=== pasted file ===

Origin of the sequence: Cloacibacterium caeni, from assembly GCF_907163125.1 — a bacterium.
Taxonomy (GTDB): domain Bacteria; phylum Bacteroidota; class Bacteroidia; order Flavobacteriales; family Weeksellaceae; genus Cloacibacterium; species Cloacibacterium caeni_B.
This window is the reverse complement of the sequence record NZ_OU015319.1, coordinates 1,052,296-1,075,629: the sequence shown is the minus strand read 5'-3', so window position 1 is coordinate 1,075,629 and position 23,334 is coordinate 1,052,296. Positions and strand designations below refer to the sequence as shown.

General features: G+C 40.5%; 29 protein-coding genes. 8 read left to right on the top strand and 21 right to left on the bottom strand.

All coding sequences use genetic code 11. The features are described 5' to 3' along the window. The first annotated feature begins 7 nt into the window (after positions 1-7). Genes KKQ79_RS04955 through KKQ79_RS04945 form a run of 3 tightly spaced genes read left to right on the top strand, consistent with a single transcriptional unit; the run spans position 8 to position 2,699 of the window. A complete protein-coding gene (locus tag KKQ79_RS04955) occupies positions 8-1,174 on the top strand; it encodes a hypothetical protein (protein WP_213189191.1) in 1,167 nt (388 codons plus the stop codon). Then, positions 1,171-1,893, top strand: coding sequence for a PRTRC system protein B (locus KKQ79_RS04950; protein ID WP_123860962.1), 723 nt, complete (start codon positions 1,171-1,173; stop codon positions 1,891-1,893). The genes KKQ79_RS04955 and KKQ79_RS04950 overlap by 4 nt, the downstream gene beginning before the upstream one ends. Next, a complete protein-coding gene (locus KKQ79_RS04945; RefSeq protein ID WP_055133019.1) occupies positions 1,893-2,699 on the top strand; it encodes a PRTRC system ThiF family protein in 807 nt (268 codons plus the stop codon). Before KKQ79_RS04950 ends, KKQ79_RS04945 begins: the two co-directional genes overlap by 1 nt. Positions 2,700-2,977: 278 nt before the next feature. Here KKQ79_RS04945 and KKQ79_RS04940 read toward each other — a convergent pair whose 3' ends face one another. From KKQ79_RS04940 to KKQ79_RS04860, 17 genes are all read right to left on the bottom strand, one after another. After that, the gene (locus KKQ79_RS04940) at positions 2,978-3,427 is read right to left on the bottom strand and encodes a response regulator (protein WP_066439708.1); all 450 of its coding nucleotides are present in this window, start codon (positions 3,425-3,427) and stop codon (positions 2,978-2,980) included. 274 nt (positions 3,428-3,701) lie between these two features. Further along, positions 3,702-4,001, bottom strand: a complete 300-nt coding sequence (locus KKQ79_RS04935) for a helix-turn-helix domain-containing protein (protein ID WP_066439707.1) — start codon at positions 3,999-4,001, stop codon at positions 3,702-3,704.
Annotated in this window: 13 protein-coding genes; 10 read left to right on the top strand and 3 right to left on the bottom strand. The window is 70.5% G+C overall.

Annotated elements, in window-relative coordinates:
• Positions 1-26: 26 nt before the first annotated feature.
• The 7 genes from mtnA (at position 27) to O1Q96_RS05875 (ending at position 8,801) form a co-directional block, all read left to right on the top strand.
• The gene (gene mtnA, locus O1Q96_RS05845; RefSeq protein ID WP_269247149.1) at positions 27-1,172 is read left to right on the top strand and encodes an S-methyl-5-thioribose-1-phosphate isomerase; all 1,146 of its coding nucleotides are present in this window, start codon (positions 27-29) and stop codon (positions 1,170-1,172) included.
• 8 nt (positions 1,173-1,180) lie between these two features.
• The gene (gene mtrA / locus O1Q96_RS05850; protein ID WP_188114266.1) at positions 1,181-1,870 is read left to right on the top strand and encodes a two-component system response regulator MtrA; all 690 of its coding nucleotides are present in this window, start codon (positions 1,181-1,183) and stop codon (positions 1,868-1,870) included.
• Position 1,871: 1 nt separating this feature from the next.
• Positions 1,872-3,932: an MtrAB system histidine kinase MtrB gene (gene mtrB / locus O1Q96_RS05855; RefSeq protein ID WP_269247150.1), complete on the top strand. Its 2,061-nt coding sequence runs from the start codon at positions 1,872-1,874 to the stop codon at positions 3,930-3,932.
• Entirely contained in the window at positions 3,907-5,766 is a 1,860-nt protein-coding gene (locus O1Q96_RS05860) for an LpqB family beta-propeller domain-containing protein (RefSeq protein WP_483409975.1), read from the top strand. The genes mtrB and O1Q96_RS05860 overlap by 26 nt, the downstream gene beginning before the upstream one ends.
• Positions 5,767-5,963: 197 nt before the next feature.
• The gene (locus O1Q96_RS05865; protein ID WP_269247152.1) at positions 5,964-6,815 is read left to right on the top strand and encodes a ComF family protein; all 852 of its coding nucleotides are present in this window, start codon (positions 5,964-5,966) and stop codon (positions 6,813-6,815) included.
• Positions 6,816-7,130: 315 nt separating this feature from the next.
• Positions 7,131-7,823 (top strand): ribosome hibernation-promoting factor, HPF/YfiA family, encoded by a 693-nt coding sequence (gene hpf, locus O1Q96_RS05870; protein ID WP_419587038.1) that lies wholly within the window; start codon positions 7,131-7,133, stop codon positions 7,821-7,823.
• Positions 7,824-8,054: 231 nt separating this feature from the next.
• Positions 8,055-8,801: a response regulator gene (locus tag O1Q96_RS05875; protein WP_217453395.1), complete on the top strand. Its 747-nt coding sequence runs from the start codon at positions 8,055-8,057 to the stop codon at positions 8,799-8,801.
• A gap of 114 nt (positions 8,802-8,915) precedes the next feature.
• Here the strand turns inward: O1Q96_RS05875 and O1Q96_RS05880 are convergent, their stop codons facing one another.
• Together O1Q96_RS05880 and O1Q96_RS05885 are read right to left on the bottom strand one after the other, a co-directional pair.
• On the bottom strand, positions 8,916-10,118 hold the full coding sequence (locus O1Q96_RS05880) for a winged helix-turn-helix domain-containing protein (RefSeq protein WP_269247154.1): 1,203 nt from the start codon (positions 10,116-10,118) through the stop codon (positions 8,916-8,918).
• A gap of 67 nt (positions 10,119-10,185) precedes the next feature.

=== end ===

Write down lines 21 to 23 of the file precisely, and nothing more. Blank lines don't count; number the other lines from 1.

• Positions 8,055-8,801: a response regulator gene (locus tag O1Q96_RS05875; protein WP_217453395.1), complete on the top strand. Its 747-nt coding sequence runs from the start codon at positions 8,055-8,057 to the stop codon at positions 8,799-8,801.
• A gap of 114 nt (positions 8,802-8,915) precedes the next feature.
• Here the strand turns inward: O1Q96_RS05875 and O1Q96_RS05880 are convergent, their stop codons facing one another.